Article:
Multiple measures, on days 1, 7, 14 and 30 postbirth, were obtained of the primary outcome variable, breastfeeding status or exclusivity using the Index of Breastfeeding Status. The time of effective breastfeeding, when the infant was considered to be suckling competently, was evaluated using the Infant Breastfeeding Assessment Tool. Infant weights were obtained on postpartum day 14 to obtain an indirect measure of infant suckling competence, and maternal milk transfer. The amount of any supplemental formula was also documented. At 30 days postbirth, the mothers were asked to identify the antecedents of their perception of the adequacy of their milk supply (using the Infant Satiety subscale of the H & H Lactation Scale), the number and severity of breastfeeding problems encountered (using the Breastfeeding Experience Scale). They were also asked to describe their breastfeeding self-efficacy (using the Breastfeeding Control subscale) and their confidence in their ability to be a good parent (using the Parenting Sense of Competence Scale). Each hypothesis was statistically tested for significance.
Results: Results from this randomized clinical trial demonstrated that infants who were held skin-to-skin by their mothers soon after birth were able to suckle more competently during their first breastfeeding than infants who were held swaddled in their mother's arms. Infants who were held skin-to-skin established effective breastfeeding sooner than infants who were held swaddled during the first few hours postbirth (hypothesis 1c). Infants of mothers with erect nipples were also able to suckle more competently than infants of mothers who had flat nipples or nipples that would erect minimally with stimulation.
Mothers of infants who were able to establish effective breastfeeding sooner postbirth reported fewer breastfeeding problems during the first postpartum month (hypothesis 2b). Mothers with fewer breastfeeding problems during the first postpartum month had more breastfeeding confidence, commitment, and satisfaction at one month postbirth. Mothers with fewer breastfeeding problems also had a perception of higher milk volume and breastfed more exclusively. Mothers who were breastfeeding more exclusively at one month postbirth intended to breastfeed longer than those who were partially breastfeeding, and became more confident about their ability to successfully breastfeed during the first postpartum month than they were prenatally (hypothesis 3).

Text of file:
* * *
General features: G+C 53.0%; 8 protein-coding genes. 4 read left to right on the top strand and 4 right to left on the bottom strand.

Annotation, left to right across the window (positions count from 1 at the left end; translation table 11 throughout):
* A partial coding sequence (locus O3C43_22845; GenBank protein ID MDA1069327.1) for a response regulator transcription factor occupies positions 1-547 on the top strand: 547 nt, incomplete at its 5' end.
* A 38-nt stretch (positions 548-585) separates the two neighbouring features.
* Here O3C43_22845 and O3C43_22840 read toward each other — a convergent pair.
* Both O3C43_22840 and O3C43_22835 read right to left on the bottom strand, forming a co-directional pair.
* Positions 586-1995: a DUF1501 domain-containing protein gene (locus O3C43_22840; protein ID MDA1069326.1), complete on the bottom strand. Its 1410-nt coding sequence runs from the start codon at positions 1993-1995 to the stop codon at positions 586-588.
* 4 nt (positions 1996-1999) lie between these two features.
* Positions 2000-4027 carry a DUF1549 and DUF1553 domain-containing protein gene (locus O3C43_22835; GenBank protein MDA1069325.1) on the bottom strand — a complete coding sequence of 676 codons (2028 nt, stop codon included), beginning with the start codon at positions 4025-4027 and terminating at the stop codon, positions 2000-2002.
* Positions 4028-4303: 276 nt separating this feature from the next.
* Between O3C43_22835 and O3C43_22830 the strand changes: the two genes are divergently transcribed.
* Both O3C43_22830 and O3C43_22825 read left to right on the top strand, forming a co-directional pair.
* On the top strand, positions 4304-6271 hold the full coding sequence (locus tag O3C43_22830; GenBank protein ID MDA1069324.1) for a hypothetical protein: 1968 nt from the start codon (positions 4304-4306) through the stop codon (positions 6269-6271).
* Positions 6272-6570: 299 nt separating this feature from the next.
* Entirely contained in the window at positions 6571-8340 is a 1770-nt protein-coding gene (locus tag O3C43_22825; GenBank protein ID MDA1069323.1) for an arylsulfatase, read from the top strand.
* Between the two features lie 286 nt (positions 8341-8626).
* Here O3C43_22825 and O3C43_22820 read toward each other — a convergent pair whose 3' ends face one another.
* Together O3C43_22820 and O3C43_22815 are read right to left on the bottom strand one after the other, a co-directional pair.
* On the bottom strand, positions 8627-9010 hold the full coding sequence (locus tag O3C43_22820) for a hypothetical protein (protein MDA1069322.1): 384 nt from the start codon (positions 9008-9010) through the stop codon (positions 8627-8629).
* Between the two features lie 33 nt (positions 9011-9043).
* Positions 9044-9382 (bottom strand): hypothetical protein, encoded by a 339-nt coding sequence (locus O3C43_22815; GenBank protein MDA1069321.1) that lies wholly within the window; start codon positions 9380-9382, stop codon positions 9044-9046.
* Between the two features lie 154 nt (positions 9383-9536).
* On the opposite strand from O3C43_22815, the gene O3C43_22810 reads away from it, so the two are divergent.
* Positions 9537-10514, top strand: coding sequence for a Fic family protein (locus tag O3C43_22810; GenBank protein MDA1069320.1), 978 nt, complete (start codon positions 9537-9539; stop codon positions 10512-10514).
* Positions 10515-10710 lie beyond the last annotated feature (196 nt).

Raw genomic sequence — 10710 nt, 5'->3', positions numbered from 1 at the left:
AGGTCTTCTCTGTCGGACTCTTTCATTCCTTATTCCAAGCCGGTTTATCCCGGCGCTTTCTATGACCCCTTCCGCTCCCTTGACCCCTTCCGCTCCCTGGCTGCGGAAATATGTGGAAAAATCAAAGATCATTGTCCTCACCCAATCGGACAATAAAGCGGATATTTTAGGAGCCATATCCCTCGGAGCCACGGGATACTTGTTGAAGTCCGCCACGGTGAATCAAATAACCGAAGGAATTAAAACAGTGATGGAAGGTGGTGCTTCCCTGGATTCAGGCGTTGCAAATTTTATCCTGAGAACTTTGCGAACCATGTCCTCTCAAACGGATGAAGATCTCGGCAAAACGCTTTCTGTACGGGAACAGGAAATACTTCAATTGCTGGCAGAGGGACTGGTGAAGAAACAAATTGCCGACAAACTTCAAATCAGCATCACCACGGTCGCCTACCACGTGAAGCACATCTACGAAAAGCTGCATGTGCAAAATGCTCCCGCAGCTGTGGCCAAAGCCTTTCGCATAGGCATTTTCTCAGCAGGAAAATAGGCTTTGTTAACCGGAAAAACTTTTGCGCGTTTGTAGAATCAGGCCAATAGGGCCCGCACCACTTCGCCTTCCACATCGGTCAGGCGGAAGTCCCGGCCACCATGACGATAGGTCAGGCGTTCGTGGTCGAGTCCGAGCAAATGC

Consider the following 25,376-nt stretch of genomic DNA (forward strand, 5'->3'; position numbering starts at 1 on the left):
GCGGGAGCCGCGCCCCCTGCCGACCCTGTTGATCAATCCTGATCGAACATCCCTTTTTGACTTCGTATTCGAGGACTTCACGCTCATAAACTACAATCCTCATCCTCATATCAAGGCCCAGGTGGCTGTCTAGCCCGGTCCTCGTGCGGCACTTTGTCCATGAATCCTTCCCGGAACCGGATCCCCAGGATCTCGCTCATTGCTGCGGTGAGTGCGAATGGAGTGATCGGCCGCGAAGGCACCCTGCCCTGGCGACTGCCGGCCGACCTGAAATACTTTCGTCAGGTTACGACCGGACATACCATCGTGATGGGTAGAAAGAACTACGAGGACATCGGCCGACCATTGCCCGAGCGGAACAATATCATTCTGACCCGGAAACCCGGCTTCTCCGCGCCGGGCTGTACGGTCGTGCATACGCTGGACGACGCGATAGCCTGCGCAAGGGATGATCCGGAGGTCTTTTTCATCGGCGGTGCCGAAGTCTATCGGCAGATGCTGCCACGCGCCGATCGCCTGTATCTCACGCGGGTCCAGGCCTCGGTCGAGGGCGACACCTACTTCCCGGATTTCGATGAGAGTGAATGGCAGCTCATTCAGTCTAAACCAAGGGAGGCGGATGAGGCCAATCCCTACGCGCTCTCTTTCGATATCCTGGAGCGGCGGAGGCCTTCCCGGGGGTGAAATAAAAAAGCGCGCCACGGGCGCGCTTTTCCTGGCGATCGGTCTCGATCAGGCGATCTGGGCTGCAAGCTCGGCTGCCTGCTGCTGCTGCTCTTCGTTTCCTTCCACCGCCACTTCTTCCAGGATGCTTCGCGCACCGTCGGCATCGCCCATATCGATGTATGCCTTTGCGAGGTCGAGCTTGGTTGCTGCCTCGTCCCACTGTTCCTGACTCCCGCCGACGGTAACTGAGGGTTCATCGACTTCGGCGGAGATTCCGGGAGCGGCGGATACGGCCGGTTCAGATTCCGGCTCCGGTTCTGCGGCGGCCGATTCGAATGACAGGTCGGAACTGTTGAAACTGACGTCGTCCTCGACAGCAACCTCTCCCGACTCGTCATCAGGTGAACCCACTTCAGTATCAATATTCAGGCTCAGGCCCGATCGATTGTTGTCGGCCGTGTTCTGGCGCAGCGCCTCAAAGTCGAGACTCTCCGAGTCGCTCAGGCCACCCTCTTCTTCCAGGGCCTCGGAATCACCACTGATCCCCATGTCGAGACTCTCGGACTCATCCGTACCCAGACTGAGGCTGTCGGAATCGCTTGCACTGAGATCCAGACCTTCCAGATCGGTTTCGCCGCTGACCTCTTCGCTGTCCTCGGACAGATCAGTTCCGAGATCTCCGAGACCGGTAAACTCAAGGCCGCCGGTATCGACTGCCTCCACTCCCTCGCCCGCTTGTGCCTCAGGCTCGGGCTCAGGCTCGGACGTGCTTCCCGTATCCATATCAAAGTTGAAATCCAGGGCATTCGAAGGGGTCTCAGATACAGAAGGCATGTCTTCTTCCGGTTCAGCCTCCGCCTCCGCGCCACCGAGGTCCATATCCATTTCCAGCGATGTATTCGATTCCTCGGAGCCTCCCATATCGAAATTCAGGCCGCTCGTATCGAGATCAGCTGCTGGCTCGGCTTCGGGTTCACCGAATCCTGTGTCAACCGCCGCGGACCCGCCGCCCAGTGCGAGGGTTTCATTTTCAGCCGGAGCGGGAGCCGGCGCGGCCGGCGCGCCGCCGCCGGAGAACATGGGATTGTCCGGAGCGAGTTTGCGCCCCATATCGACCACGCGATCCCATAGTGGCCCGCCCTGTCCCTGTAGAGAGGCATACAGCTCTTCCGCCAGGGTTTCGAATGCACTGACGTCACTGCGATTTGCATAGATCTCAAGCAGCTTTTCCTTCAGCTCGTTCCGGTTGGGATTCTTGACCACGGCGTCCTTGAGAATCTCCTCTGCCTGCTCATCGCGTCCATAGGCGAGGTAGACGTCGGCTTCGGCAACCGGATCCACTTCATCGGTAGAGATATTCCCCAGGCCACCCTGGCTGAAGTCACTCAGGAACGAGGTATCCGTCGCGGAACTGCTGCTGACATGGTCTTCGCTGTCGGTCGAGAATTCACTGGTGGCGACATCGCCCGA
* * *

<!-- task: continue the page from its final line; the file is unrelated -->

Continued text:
Hypothesis 1a was not supported. Skin-to-skin contact did not exhibit a direct effect on breastfeeding exclusivity, but it did influence exclusivity through the number of breastfeeding problems. Hypothesis 1b was also not supported. There were no significant between group differences in infant weight on day 14 postbirth. Hypotheses 2a, c and d were also not supported. Earlier infant suckling competence did not exhibit a direct effect on the mother's perceptions of the adequacy of her milk supply, breastfeeding, or parenting confidence. The number of breastfeeding problems, rather than the time of effective breastfeeding, was the central concept in this study, linking when the infant was considered to be consistently suckling competently to all the other outcome variables except parenting competence. Early skin-to-skin contact has a direct effect on the success of early breastfeedings, such as the time postbirth when the infant is considered to be suckling competently, but does not have a direct effect on more long term measures, such as the exclusivity of breastfeeding at one month postbirth.